B&G: There are few acts we perform that are more prosocial than the act of helping another person or a group of people. We would very much hope that our discussion in Blindspot stimulates thinking about whom to help, how to help, and how to help more. On some dimensions of helping, we will almost certainly only be able to help those who are near us, physically and emotionally. For example, helping to carry a physical load is likely limited to those who are around us. Feeding an infant is still likely to be an activity performed by those who love that particular baby. But the charities we support, and even the people we volunteer to write letters of support for, and a host of other consequential acts of helping need not target just those we know and love. If desired, a conscious decision can be made, even in opposition to what our first and natural inclination may be, to lend support where we believe it is most needed.
BBL: Many times, you’ve found that people’s biases undermine their own best interests (i.e. women aren’t good at math). Once you expose something like that in yourself are there any proven ways to overcome or change those biases?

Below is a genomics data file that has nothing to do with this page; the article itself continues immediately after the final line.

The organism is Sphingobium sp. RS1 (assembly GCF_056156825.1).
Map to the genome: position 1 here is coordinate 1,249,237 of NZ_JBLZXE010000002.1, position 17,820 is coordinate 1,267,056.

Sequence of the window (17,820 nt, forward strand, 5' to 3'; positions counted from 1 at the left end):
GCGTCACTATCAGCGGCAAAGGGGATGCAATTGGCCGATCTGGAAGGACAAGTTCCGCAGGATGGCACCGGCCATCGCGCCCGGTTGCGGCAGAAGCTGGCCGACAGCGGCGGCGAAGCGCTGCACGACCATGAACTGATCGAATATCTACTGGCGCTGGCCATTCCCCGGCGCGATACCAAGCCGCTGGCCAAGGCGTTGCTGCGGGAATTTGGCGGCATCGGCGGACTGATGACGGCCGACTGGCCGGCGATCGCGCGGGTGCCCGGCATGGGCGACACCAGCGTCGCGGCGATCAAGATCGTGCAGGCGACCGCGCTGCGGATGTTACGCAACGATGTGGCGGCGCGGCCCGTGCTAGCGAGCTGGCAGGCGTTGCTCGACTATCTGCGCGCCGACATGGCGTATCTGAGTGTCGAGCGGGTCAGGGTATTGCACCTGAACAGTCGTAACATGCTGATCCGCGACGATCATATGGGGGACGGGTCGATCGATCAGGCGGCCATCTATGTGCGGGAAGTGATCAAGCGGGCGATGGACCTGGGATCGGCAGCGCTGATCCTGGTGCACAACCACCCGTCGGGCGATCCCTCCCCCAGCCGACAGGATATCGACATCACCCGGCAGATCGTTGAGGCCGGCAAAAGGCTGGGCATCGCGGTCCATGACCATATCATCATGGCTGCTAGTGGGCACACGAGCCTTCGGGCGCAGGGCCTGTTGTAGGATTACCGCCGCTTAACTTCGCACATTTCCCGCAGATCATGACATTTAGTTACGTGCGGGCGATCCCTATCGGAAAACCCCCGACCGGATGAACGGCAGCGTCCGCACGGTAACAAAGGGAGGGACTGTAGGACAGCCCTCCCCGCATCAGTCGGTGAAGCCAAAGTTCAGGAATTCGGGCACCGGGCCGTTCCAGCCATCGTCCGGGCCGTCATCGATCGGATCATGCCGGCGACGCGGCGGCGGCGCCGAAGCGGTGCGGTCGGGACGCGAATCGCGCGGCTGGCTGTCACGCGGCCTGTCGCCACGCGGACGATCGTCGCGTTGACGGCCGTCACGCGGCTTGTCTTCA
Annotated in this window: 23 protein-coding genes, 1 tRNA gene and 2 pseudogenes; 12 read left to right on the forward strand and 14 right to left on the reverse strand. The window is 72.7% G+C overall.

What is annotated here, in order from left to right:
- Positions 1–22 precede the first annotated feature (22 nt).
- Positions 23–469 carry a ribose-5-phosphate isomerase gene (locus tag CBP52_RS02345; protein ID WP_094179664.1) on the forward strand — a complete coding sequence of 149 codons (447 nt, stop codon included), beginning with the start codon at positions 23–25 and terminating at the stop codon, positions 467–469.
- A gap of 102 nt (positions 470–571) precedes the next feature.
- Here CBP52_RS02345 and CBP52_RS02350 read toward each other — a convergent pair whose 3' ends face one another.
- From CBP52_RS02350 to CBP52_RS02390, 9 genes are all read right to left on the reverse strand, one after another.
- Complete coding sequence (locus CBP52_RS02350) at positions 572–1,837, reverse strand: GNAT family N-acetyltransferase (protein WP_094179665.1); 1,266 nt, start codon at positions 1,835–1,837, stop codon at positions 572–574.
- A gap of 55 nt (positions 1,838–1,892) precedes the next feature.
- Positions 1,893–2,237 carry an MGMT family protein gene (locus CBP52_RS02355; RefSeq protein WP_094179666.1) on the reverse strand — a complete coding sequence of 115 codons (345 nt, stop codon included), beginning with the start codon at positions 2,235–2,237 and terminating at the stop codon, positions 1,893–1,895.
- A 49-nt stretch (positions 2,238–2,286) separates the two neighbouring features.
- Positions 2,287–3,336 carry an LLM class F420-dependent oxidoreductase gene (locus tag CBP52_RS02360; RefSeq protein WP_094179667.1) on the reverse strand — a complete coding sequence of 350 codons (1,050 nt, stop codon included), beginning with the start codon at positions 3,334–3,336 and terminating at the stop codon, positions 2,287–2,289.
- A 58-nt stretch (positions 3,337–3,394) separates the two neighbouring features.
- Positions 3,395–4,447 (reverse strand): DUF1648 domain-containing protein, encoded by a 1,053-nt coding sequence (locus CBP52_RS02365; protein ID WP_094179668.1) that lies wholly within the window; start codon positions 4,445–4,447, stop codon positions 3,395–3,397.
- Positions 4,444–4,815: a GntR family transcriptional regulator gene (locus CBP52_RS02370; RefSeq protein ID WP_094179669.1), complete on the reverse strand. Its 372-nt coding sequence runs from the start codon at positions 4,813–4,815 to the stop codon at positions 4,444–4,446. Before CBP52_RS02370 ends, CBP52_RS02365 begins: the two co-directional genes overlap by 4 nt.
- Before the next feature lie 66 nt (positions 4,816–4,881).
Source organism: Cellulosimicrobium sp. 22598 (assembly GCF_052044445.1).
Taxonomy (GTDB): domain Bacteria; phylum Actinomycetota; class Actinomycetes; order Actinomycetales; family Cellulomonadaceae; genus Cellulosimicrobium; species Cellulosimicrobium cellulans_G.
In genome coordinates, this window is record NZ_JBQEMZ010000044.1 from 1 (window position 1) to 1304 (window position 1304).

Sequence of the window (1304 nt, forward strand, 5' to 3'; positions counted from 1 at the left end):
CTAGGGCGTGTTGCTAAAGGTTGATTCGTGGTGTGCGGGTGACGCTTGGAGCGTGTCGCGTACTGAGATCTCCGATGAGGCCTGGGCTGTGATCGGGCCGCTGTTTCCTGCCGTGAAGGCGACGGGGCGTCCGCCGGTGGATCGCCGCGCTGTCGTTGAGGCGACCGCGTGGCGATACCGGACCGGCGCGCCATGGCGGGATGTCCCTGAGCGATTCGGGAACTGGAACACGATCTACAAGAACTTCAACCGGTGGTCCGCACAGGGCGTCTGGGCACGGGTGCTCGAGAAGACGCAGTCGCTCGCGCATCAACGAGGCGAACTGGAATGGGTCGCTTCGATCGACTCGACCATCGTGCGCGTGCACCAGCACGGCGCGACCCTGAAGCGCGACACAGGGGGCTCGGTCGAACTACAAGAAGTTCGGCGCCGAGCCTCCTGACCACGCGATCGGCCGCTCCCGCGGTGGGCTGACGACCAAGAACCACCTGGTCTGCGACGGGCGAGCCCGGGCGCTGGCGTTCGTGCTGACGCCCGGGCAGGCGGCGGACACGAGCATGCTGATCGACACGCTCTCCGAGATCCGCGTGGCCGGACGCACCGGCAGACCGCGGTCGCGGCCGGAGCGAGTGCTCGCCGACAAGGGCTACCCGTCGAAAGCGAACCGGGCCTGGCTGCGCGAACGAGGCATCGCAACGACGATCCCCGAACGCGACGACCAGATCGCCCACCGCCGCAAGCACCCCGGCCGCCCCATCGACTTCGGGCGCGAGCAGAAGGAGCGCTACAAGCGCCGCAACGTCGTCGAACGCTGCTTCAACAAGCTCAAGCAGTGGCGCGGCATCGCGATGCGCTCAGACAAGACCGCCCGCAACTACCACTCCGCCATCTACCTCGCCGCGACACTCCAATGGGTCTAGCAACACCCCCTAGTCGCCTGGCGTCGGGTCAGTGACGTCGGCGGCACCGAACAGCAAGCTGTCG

B&G: This is a good question and one to which we wish we could provide an answer that is based on even more research than is currently available. We do not underestimate the difficulty of changing behavior, even when the new behavior is obviously in our own interest. For example, we know full well the salutary effects of physical exercise on health, but how many of us are able to implement the behavior consistently and continuously? On the other hand, there are behaviors that are modified, and where the new behavior becomes second nature or the default behavior (such as the act of putting on a seat belt). The next generation of research will surely give us useful information about what works to help us modify behavior based on recognition of what lies in our blindspots. We remain optimistic because human beings are adaptive, and part of that adaptability is a continuous, even if reluctant, movement toward improvement of ourselves.
BBL: This book raises many more questions than it answers. What are some of the questions you’re working to answer next?
B&G: You’ve picked up on many of the important issues in your questions already! We answer this particular question at our website spottheblindspot.com in the following way:
One area is women’s roles in the workplace, where subtle discrimination occurs more often in the form of favoritism than outright hostility, where gender stereotypes still affect women’s career paths, and where implicit attitudes might have something to do with why women still can’t have it all). Other areas include:
· The formation of implicit attitudes and stereotypes in children
· The involvement of race attitudes in medicine, business, and politics (e.g., voting)
· The importance of ingroup favoritism in workplace discrimination
· The role of power and status in exacerbating and reducing biases
· The modifiability of hidden biases
Mahzarin R. Banaji is Professor of Social Ethics at Harvard University, and Anthony G. Greenwald is a professor of psychology at the University of Washington. You can learn more about their research at Project Implicit.